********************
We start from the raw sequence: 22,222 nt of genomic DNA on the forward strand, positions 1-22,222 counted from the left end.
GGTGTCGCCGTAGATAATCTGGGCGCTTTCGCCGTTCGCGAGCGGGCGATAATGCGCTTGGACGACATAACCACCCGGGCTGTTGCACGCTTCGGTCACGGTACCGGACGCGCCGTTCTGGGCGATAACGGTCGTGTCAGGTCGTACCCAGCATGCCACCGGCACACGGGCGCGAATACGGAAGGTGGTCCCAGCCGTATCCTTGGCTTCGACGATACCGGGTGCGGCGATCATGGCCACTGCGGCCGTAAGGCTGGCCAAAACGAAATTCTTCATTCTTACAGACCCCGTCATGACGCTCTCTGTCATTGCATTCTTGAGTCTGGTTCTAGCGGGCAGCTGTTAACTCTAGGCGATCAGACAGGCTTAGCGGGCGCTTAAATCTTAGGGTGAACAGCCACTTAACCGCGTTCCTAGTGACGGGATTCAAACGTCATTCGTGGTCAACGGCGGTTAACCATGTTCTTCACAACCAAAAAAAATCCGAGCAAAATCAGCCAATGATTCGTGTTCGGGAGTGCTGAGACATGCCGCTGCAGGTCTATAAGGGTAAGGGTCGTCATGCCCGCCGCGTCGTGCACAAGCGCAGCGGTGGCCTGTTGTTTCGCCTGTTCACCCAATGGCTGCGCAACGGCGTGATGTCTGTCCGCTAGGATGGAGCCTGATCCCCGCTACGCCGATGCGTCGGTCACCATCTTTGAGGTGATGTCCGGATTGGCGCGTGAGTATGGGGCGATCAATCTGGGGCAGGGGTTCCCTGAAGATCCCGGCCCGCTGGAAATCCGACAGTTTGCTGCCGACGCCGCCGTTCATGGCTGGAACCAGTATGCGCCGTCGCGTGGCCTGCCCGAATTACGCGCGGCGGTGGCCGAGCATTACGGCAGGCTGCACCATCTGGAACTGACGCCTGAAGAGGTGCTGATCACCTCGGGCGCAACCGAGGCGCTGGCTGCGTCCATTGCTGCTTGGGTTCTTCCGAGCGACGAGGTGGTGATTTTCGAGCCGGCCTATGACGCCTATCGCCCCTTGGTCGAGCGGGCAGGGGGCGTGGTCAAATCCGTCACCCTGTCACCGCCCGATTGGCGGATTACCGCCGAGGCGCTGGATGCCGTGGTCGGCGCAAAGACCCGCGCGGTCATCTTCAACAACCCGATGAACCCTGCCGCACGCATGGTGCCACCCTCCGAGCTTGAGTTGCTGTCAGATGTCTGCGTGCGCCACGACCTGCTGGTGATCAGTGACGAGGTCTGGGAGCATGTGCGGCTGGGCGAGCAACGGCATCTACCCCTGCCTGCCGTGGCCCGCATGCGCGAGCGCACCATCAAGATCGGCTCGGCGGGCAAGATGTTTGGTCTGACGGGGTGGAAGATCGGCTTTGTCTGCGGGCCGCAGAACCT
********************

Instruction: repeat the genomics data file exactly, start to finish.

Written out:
We start from the raw sequence: 22,222 nt of genomic DNA on the forward strand, positions 1-22,222 counted from the left end.
GGTGTCGCCGTAGATAATCTGGGCGCTTTCGCCGTTCGCGAGCGGGCGATAATGCGCTTGGACGACATAACCACCCGGGCTGTTGCACGCTTCGGTCACGGTACCGGACGCGCCGTTCTGGGCGATAACGGTCGTGTCAGGTCGTACCCAGCATGCCACCGGCACACGGGCGCGAATACGGAAGGTGGTCCCAGCCGTATCCTTGGCTTCGACGATACCGGGTGCGGCGATCATGGCCACTGCGGCCGTAAGGCTGGCCAAAACGAAATTCTTCATTCTTACAGACCCCGTCATGACGCTCTCTGTCATTGCATTCTTGAGTCTGGTTCTAGCGGGCAGCTGTTAACTCTAGGCGATCAGACAGGCTTAGCGGGCGCTTAAATCTTAGGGTGAACAGCCACTTAACCGCGTTCCTAGTGACGGGATTCAAACGTCATTCGTGGTCAACGGCGGTTAACCATGTTCTTCACAACCAAAAAAAATCCGAGCAAAATCAGCCAATGATTCGTGTTCGGGAGTGCTGAGACATGCCGCTGCAGGTCTATAAGGGTAAGGGTCGTCATGCCCGCCGCGTCGTGCACAAGCGCAGCGGTGGCCTGTTGTTTCGCCTGTTCACCCAATGGCTGCGCAACGGCGTGATGTCTGTCCGCTAGGATGGAGCCTGATCCCCGCTACGCCGATGCGTCGGTCACCATCTTTGAGGTGATGTCCGGATTGGCGCGTGAGTATGGGGCGATCAATCTGGGGCAGGGGTTCCCTGAAGATCCCGGCCCGCTGGAAATCCGACAGTTTGCTGCCGACGCCGCCGTTCATGGCTGGAACCAGTATGCGCCGTCGCGTGGCCTGCCCGAATTACGCGCGGCGGTGGCCGAGCATTACGGCAGGCTGCACCATCTGGAACTGACGCCTGAAGAGGTGCTGATCACCTCGGGCGCAACCGAGGCGCTGGCTGCGTCCATTGCTGCTTGGGTTCTTCCGAGCGACGAGGTGGTGATTTTCGAGCCGGCCTATGACGCCTATCGCCCCTTGGTCGAGCGGGCAGGGGGCGTGGTCAAATCCGTCACCCTGTCACCGCCCGATTGGCGGATTACCGCCGAGGCGCTGGATGCCGTGGTCGGCGCAAAGACCCGCGCGGTCATCTTCAACAACCCGATGAACCCTGCCGCACGCATGGTGCCACCCTCCGAGCTTGAGTTGCTGTCAGATGTCTGCGTGCGCCACGACCTGCTGGTGATCAGTGACGAGGTCTGGGAGCATGTGCGGCTGGGCGAGCAACGGCATCTACCCCTGCCTGCCGTGGCCCGCATGCGCGAGCGCACCATCAAGATCGGCTCGGCGGGCAAGATGTTTGGTCTGACGGGGTGGAAGATCGGCTTTGTCTGCGGGCCGCAGAACCT